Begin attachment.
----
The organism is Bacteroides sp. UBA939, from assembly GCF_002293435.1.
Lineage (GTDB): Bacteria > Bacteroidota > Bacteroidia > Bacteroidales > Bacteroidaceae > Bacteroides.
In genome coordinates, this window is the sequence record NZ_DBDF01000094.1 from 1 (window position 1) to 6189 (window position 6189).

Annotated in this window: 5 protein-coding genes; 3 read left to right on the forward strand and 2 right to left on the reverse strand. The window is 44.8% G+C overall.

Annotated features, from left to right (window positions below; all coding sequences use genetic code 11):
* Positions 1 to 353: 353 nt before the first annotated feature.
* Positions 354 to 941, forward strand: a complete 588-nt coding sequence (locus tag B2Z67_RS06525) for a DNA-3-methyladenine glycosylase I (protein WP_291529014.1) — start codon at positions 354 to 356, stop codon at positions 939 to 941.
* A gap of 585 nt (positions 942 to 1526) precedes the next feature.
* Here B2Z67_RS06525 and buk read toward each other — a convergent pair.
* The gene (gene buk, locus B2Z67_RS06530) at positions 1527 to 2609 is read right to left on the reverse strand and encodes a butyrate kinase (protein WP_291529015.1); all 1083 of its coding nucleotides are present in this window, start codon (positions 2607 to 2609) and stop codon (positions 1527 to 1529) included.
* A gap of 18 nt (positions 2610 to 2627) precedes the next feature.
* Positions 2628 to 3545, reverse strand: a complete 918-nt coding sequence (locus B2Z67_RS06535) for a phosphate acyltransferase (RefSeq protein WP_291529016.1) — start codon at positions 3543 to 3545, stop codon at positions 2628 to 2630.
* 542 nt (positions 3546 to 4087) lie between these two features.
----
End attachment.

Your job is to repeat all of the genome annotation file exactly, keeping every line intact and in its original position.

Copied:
The organism is Bacteroides sp. UBA939, from assembly GCF_002293435.1.
Lineage (GTDB): Bacteria > Bacteroidota > Bacteroidia > Bacteroidales > Bacteroidaceae > Bacteroides.
In genome coordinates, this window is the sequence record NZ_DBDF01000094.1 from 1 (window position 1) to 6189 (window position 6189).

Annotated in this window: 5 protein-coding genes; 3 read left to right on the forward strand and 2 right to left on the reverse strand. The window is 44.8% G+C overall.

Annotated features, from left to right (window positions below; all coding sequences use genetic code 11):
* Positions 1 to 353: 353 nt before the first annotated feature.
* Positions 354 to 941, forward strand: a complete 588-nt coding sequence (locus tag B2Z67_RS06525) for a DNA-3-methyladenine glycosylase I (protein WP_291529014.1) — start codon at positions 354 to 356, stop codon at positions 939 to 941.
* A gap of 585 nt (positions 942 to 1526) precedes the next feature.
* Here B2Z67_RS06525 and buk read toward each other — a convergent pair.
* The gene (gene buk, locus B2Z67_RS06530) at positions 1527 to 2609 is read right to left on the reverse strand and encodes a butyrate kinase (protein WP_291529015.1); all 1083 of its coding nucleotides are present in this window, start codon (positions 2607 to 2609) and stop codon (positions 1527 to 1529) included.
* A gap of 18 nt (positions 2610 to 2627) precedes the next feature.
* Positions 2628 to 3545, reverse strand: a complete 918-nt coding sequence (locus B2Z67_RS06535) for a phosphate acyltransferase (RefSeq protein WP_291529016.1) — start codon at positions 3543 to 3545, stop codon at positions 2628 to 2630.
* 542 nt (positions 3546 to 4087) lie between these two features.